• High Risk Behavior (Suicidal Ideation)

  • Self-Mutilation

  • Aggression toward Others

  • Fire Setting

  • Sexual Offenders

  • Run Away

  • Destructive Behavior

When Residential is NecessaryWhat is Most Effective (Magellan, 2008)

  • Focus on Family Involvement

  • Discharge Planning

  • Community Reintegration

  • Average 3-6 months duration

As an alternative to Residential Treatment Facilities, Community Based Services:

  • Preserve the family’s integrity and prevent unnecessary out of home placements

  • Put adolescents and families in touch with community agencies and individuals

  • Create an outside support system

  • Strengthen the family’s coping skills and capacity to function effectively in the community after crisis treatment is completed

Restrictive vs. Intensive

  • Service Restrictiveness= extent to which youth has opportunity to participate in natural activities in community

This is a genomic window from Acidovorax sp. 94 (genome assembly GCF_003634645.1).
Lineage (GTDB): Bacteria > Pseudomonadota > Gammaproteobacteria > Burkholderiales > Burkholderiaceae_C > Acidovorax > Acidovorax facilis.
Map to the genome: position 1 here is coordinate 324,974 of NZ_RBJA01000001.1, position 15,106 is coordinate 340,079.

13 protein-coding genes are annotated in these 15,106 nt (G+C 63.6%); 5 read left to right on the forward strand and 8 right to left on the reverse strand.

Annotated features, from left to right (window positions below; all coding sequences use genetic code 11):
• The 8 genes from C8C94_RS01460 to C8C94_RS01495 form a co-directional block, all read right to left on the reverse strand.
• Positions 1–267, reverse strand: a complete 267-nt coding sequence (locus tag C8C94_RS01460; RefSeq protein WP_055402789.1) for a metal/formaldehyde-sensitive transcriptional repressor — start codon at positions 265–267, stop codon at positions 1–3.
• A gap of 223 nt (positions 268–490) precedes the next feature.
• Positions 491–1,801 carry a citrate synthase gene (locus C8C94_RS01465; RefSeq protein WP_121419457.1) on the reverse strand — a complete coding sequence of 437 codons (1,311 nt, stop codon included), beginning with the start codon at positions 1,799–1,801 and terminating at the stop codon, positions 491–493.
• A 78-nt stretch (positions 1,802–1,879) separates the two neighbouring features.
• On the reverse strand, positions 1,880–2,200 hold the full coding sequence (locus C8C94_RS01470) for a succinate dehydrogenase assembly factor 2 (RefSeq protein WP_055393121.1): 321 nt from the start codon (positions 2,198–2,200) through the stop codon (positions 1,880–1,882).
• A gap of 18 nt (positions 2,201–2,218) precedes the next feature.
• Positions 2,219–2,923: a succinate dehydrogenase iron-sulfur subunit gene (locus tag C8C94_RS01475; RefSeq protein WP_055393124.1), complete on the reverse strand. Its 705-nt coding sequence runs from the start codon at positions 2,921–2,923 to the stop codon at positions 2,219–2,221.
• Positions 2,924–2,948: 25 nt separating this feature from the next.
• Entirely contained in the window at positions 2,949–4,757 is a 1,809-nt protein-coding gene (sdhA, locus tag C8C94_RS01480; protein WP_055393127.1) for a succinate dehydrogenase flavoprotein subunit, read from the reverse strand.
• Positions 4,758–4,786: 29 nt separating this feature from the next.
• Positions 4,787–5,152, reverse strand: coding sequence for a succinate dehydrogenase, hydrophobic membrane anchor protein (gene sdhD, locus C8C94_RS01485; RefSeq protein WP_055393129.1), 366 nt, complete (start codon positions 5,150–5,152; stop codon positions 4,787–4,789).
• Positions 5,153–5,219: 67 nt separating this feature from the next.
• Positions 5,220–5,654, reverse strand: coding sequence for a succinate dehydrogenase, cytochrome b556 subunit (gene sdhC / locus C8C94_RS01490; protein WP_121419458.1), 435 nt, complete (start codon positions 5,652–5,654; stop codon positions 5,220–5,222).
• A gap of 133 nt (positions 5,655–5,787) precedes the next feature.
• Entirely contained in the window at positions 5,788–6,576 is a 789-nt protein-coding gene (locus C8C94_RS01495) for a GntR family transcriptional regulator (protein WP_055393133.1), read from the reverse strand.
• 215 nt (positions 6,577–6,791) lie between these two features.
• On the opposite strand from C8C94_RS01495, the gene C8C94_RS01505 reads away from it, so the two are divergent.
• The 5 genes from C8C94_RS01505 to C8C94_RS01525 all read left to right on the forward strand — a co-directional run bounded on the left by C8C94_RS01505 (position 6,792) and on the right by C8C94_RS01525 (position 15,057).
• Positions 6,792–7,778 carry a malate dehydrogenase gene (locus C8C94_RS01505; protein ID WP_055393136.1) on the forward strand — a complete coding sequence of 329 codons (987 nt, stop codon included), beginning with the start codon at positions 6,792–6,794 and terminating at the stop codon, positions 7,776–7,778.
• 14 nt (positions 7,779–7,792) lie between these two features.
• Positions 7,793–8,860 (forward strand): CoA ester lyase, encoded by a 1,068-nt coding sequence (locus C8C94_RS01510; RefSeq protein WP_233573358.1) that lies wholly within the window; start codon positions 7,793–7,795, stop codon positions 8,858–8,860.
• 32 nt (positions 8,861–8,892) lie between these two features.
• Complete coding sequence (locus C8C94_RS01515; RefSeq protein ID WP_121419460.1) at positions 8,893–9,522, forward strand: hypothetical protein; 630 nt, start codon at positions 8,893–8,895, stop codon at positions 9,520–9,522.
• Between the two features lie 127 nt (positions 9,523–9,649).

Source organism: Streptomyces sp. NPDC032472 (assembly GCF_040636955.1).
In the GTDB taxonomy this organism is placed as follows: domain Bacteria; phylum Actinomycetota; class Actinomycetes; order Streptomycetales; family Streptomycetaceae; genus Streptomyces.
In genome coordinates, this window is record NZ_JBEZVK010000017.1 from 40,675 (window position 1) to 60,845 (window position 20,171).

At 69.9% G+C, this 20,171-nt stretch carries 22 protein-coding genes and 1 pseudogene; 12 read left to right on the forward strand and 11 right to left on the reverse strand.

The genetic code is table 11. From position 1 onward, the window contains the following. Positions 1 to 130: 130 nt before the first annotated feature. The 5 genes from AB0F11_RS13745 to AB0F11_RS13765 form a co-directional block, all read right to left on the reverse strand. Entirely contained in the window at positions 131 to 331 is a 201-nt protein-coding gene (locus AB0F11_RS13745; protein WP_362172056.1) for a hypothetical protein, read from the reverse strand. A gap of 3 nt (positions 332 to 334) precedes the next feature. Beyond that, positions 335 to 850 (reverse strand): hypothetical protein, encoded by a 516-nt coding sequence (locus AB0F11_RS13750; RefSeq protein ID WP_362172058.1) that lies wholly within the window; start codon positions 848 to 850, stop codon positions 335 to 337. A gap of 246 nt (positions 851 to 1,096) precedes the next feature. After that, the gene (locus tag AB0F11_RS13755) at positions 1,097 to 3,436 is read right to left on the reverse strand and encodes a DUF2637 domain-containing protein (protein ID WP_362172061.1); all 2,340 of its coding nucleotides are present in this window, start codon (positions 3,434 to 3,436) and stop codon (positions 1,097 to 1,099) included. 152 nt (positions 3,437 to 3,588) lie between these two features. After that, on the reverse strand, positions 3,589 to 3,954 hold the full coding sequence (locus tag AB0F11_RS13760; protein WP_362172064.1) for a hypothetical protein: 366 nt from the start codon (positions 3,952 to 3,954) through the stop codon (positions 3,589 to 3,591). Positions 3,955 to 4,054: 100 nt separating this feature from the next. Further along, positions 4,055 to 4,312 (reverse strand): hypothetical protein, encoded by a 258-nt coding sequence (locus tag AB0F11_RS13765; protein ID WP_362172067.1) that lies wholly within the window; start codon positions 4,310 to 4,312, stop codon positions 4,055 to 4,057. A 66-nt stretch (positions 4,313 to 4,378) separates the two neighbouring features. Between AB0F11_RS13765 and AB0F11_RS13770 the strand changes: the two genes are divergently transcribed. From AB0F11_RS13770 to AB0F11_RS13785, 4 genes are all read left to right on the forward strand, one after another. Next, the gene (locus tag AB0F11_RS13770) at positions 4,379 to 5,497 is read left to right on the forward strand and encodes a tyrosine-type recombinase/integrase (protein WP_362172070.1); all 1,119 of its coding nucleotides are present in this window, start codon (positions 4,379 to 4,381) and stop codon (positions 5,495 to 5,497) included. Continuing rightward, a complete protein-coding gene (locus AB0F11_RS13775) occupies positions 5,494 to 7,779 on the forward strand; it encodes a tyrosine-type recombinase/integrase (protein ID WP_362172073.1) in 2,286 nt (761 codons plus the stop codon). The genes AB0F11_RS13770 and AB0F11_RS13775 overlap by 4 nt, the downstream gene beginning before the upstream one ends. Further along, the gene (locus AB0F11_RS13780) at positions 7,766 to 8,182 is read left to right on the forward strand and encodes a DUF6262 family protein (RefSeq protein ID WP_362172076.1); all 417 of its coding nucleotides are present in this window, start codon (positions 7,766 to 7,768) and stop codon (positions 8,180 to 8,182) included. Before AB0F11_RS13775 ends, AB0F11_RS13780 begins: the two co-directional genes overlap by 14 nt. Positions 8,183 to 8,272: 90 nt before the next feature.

• Intensiveness=reflects the “dose” of the treatment and is unrelated to setting

    If intensive treatment is needed, community based alternatives offer a more cost effective option

Building Bridges (SAMHSA, 2008)

  • The best intervention for serious mental health issues that cannot be treated in the child’s home environment is a facility that has a multidisciplinary treatment team providing safe, evidenced based care that is medically monitored.

Building Bridges, cont

  • Led by mental health professional

  • Child Psychiatrist to inform and monitor the process

  • Treatment family driven with parent and family included in care

Building Bridges, cont.

  • Maximize regular contact between child and family

  • Actively involve and support families with a child in residential treatment

  • Provide ongoing support and aftercare for child and family

Medical Necessity for Residential

  • As documented in a comprehensive psychiatric evaluation, medical necessity drives admission to RTC.